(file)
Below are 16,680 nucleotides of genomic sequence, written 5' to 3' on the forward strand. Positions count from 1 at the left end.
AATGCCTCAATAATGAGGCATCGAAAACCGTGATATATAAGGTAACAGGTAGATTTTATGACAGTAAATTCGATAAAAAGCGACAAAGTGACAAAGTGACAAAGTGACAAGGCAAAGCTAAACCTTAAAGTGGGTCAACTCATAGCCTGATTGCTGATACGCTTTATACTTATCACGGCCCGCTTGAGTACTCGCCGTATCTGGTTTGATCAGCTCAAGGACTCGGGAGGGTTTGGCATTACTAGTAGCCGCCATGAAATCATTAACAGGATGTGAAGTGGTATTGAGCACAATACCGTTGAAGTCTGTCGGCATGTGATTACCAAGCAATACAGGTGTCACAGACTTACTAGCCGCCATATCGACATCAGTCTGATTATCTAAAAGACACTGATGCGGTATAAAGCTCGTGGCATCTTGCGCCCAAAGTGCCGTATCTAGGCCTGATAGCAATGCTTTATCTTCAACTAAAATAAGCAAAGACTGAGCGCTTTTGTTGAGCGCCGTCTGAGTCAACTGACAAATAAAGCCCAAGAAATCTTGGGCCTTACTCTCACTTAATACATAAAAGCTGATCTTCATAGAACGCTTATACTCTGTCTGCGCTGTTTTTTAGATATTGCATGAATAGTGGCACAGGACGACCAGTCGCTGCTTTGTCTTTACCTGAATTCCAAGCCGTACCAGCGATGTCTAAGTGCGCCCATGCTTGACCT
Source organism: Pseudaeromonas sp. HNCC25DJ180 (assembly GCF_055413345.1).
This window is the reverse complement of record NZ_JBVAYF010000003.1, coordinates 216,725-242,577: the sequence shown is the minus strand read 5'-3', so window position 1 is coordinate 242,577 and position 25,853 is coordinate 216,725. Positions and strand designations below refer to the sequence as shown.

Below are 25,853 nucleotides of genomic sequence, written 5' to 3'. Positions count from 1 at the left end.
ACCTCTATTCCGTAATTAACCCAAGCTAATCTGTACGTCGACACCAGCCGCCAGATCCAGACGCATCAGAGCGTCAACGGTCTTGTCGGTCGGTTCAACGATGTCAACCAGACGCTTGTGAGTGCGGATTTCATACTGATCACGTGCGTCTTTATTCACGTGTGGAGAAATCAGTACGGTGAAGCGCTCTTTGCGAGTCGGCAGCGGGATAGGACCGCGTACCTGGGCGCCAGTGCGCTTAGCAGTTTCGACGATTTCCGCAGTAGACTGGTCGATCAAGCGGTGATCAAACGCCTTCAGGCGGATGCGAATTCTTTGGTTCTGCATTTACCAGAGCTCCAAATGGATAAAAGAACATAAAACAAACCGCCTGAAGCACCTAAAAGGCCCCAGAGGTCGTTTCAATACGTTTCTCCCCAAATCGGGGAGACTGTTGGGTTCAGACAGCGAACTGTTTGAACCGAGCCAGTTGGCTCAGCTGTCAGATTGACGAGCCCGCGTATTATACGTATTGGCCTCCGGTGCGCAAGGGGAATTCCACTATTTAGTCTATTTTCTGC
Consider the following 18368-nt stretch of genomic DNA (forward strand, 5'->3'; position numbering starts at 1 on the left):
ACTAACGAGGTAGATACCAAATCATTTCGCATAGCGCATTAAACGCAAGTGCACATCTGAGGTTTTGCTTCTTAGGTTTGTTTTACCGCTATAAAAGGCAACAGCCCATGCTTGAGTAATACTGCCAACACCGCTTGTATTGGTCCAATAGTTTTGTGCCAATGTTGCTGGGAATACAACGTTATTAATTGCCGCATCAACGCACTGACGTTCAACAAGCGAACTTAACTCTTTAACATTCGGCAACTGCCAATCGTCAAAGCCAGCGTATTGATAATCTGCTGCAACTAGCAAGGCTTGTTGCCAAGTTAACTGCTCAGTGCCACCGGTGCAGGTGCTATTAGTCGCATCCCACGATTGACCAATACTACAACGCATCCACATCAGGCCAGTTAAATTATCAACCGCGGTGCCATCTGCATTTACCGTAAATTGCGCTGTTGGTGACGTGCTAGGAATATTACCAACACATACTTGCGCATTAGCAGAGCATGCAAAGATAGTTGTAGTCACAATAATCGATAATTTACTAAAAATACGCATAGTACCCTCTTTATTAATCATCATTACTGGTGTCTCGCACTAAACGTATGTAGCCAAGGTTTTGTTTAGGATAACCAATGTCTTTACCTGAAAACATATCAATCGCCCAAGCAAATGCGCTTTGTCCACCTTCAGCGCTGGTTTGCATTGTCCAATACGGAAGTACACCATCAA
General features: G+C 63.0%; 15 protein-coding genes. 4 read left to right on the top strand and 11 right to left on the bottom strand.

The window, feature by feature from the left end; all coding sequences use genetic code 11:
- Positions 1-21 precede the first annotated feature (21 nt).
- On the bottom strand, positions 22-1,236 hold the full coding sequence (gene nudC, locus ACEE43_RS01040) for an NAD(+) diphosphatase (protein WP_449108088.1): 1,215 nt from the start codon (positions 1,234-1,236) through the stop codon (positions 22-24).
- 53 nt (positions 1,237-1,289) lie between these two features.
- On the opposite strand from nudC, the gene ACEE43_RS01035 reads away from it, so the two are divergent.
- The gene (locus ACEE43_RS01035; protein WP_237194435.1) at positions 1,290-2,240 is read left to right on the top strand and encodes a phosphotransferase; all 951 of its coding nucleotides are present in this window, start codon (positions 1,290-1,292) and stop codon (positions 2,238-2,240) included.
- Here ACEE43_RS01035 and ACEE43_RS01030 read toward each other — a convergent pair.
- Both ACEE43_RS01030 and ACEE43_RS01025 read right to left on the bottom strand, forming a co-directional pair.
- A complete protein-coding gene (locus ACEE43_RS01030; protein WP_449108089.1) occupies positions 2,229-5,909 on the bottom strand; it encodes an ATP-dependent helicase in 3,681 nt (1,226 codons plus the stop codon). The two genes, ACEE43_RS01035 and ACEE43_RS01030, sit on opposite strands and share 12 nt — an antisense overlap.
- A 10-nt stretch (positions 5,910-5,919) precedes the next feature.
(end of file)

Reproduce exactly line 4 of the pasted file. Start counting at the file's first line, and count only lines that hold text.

This window is the reverse complement of record NZ_JBVAYF010000003.1, coordinates 216,725-242,577: the sequence shown is the minus strand read 5'-3', so window position 1 is coordinate 242,577 and position 25,853 is coordinate 216,725. Positions and strand designations below refer to the sequence as shown.